On 22nd May, over 100 people, among them minors, were arrested during the occupation of a school in Paris by protesters opposing a recent education reform. The school occupation formed part of wider protests by postal workers, teachers and students, which took place on the streets of Paris and called for "a public service of social progress" and sought to demonstrate their opposition to the reform agenda of French President Emmanuel Macron.
At least two complaints were filed on 25th June concerning the treatment of those arrested in the school, including one by the lawyer of a photographer covering the protest, who alleges that the Police's Divisional Commander falsified a report to justify the late notification of detention to his client (see Expression section below). Lawyers acting on behalf of a 17-year-old high school student also filed a complaint against the police for "willful violence against vulnerable person and arbitrary detention".
During the same protest on 22nd May, a photographer and a videographer were detained for 48 hours and charged with unauthorised entry. The photographer, a 21 year old student from the photographers collective La Meute, followed a crowd of about 100 protesters who occupied the Arago High School, and although he identified himself to police as a journalist, he was still detained for 48 hours. He was initially told by police that he was being detained for just 24 hours, but later learnt that he had been put in detention pending trial. He was also discouraged from contacting a lawyer.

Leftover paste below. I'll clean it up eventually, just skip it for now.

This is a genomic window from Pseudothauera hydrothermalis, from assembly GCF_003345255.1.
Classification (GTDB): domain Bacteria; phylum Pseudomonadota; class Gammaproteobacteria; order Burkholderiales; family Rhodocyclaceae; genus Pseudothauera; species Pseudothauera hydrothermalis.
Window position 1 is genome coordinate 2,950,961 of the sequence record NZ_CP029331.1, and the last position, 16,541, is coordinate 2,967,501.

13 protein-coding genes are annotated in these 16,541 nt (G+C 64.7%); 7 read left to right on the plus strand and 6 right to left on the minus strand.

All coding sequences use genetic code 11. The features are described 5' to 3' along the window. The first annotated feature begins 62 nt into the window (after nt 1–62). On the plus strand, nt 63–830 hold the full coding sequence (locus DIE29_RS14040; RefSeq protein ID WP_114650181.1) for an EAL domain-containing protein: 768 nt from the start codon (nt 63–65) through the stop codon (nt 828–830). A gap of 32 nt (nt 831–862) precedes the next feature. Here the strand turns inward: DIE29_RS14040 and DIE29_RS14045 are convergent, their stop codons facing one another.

Other developments related to civil society
On 15th June 2018, the Council of State - the body which adjudicates on the lawfulness of new bills and regulations in France - confirmed that the Department of Haut-Rhin in the east of the country could require beneficiaries of social welfare to perform volunteer work. In 2016, Le Mouvement Associatif, the platform representing the interests of the civil society sector in France, had adopted a position opposing such moves to link the receipt of social welfare to a requirement to volunteer. Following the Council's decision, Le Mouvement Associatif reaffirmed its position against mandatory volunteering and called on associations and public authorities not to exploit volunteering.
In a proposed constitutional change the Government of France presented a bill to the Council of Ministers on 9th May 2018, that aimed to transform the Economic Social and Environmental Committee (CESE), into a Civil Society Chamber or House of Citizen Participation. Currently, the CESE is an assembly composed of social representatives, which include employers, unions and associations. The objective of the transformation is to improve government consultation with the civil society sector and diversify the representativeness of the body. The new chamber would have the responsibility of being systematically consulted on "bills of an economic, social and environmental nature" which currently reach the CESE when the government decides to do so on a case-by-case basis. The bill did not elaborate how these reforms would be implemented, but an subsequent law is expected to provide details.